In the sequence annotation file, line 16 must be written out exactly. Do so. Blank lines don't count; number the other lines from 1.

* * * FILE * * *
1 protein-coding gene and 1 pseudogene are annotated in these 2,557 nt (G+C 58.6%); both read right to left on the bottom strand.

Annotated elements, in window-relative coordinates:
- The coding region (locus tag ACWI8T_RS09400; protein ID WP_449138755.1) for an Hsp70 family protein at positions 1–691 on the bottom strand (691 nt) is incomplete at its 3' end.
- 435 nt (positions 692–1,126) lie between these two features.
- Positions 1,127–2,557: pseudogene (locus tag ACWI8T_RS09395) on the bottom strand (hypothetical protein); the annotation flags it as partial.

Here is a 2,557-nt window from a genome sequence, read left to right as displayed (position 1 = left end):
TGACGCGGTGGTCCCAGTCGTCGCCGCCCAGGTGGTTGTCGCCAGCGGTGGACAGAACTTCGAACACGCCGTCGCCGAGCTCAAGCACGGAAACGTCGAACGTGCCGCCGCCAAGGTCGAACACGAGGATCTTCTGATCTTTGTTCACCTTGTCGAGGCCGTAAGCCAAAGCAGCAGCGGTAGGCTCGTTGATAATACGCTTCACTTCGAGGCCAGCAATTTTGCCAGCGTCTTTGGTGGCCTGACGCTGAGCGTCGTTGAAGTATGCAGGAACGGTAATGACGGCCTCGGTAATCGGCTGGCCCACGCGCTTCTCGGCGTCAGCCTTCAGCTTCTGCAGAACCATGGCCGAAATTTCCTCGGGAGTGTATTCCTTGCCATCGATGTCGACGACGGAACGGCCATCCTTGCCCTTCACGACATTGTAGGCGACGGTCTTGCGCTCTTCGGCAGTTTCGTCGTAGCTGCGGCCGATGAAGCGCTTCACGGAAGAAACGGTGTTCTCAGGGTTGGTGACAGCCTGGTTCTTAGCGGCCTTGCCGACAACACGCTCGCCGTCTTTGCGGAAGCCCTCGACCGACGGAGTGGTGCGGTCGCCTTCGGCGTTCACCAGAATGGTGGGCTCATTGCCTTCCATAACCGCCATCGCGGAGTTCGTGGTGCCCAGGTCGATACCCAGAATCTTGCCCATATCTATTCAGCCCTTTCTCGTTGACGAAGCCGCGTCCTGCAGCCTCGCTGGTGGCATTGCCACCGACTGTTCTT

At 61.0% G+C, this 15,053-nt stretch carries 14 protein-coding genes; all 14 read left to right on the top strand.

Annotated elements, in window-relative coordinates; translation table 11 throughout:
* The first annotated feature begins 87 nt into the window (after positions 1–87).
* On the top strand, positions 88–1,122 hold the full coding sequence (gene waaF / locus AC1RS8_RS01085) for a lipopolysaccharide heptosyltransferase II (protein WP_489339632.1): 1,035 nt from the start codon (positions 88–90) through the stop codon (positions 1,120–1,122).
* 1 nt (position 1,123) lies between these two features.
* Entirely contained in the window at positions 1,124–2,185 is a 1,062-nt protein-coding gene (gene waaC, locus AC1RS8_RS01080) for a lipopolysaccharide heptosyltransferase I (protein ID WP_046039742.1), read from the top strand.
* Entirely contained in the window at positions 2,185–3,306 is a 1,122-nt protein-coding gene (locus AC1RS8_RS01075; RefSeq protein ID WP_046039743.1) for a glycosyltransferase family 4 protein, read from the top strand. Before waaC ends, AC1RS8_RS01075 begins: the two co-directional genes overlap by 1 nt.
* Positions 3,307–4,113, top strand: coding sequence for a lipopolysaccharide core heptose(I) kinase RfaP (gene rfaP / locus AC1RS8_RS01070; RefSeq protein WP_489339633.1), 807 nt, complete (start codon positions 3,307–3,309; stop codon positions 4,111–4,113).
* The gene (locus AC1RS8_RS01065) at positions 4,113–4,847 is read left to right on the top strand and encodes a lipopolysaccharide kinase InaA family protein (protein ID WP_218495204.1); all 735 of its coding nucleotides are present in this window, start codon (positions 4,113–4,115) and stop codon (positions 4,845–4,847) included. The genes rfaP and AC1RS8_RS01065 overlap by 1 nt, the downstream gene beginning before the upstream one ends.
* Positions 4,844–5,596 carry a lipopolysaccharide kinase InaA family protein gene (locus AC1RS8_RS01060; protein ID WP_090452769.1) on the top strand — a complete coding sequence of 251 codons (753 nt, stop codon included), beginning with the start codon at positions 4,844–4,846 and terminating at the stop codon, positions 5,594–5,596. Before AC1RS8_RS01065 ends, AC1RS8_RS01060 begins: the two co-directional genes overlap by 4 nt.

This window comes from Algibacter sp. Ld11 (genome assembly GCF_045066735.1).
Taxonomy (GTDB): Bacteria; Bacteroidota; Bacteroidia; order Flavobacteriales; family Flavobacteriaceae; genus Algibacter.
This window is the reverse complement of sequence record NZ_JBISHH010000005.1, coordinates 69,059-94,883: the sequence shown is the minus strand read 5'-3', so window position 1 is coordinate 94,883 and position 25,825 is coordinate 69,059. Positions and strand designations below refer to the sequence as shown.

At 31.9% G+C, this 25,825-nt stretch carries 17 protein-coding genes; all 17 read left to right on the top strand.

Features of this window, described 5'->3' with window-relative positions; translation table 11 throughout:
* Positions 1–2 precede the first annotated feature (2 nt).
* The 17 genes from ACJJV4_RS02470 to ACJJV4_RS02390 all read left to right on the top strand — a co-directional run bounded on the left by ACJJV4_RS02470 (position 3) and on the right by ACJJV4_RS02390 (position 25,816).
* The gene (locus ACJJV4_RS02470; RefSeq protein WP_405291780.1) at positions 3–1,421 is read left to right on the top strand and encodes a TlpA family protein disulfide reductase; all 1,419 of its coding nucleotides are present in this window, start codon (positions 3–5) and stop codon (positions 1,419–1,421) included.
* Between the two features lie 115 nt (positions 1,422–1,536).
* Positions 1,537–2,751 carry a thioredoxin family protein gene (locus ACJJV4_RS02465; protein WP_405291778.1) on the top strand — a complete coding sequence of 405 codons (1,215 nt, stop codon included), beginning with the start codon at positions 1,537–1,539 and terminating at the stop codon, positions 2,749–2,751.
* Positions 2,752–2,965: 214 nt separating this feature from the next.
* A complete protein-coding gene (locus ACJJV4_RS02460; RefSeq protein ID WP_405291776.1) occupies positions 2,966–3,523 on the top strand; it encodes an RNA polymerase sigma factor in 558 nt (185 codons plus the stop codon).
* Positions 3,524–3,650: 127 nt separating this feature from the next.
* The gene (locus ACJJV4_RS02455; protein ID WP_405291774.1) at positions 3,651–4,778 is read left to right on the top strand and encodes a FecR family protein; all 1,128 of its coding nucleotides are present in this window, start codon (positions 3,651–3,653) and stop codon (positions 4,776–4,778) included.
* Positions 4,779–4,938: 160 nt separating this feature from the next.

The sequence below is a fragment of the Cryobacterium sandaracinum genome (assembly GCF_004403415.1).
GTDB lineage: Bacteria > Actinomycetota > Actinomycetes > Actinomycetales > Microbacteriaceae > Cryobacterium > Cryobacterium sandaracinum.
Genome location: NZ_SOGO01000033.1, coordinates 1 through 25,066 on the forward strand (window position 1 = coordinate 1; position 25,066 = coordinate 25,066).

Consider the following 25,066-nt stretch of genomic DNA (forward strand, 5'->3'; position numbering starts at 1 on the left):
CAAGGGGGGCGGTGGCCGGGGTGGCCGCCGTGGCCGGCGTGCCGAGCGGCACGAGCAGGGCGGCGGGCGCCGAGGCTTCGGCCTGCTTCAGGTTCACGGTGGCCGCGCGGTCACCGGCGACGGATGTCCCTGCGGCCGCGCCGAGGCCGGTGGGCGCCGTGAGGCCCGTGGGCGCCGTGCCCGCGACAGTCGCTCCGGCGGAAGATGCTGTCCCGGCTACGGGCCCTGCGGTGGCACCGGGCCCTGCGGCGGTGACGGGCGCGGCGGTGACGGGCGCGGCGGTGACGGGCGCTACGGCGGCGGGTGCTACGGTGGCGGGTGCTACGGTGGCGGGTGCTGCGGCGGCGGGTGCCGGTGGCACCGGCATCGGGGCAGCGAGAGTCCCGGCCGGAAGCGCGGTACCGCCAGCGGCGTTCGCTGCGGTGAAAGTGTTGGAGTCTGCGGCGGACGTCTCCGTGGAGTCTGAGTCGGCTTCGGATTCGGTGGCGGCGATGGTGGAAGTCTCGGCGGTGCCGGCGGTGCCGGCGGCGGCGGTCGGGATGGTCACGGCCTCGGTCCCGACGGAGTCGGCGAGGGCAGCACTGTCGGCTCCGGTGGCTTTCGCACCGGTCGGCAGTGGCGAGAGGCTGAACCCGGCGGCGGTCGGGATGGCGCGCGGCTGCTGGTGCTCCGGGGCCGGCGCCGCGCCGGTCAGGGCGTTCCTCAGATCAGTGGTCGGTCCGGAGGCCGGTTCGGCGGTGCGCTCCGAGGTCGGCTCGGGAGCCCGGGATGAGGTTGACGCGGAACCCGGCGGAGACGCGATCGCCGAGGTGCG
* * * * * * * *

* The gene (locus AC1RS8_RS01065) at positions 4,113–4,847 is read left to right on the top strand and encodes a lipopolysaccharide kinase InaA family protein (protein ID WP_218495204.1); all 735 of its coding nucleotides are present in this window, start codon (positions 4,113–4,115) and stop codon (positions 4,845–4,847) included. The genes rfaP and AC1RS8_RS01065 overlap by 1 nt, the downstream gene beginning before the upstream one ends.